That matter settled, I still have my questions. Why were these two prominent men so focused on the production of chocolate during the Revolutionary War?  Wasn’t chocolate a rather trivial pursuit at this particular time? Foster was General Gideon Foster, hero of the Battles of Lexington and Concord, later at Bunker Hill and the siege of Boston, but back in Peabody making chocolate by 1780:  was chocolate manufacture a matter of national necessity?  Probably not, but it was definitely a substantive commodity in the eighteenth century, viewed as nutritional, medicinal, and sustaining–almost like food. But it was also a beverage (we are generally talking about drinking chocolate at this time; candy bars come later) that some thought had the potential to replace the almighty tea. Thomas Jefferson certainly thought so; in a 1785 letter to John Adams he predicted that “Chocolate. … By getting it good in quality, and cheap in price, the superiority of the article both for health and nourishment will soon give it the same preference over tea and coffee in America…”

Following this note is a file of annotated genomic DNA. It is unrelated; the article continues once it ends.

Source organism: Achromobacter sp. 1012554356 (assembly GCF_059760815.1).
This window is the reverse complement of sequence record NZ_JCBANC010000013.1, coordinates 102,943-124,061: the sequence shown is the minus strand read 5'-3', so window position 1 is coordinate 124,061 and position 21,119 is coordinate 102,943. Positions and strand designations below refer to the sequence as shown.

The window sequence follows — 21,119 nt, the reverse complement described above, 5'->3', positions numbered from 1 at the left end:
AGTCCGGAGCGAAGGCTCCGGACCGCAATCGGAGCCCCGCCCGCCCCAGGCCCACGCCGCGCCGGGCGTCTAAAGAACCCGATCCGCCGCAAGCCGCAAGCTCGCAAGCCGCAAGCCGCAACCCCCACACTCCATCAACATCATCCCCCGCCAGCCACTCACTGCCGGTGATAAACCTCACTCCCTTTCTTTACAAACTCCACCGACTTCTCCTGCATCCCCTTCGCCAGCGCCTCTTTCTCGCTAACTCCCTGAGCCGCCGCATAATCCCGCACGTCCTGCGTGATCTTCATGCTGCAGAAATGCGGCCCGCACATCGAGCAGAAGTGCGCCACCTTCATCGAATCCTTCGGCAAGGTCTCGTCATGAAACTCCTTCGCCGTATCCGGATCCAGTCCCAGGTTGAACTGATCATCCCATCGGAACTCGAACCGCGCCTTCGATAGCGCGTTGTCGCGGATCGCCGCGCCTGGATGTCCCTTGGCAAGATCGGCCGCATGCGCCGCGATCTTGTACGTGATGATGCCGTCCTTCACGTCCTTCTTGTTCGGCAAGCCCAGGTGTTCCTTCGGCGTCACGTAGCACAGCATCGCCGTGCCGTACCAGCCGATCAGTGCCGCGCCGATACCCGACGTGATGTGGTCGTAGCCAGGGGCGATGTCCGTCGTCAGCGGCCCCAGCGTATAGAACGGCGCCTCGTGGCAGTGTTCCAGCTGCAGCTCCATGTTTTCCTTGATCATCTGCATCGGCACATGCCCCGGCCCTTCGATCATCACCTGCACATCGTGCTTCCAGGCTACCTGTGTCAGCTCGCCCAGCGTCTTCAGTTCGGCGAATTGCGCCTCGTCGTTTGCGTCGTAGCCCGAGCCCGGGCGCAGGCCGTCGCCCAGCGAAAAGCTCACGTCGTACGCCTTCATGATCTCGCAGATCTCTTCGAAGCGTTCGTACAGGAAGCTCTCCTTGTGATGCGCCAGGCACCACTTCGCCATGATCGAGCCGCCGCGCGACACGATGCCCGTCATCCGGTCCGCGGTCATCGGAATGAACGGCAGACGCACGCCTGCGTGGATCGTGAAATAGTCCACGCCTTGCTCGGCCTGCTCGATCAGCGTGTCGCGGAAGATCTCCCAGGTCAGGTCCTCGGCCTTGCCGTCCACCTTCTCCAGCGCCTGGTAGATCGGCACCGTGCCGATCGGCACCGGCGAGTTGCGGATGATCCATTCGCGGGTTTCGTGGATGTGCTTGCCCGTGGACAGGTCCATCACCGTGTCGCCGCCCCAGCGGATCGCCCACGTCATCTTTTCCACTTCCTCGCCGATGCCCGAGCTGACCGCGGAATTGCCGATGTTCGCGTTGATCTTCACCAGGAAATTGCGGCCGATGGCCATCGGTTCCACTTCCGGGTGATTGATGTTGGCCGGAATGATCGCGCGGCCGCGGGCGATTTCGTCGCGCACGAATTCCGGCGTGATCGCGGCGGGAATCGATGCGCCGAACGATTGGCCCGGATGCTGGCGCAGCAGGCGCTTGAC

Here in Salem, and in the present, my favorite source for chocolate is the decades-old Harbor Sweets, where I started my Christmas shopping today (with less than two weeks to go–classes complete, papers and final exams to grade!)  Even if you don’t have chocolate on your list, this is a great place to go for its Santa’s workshop ambiance, as well as the free samples.

Chocolate Harbor Sweets


Arctic Animals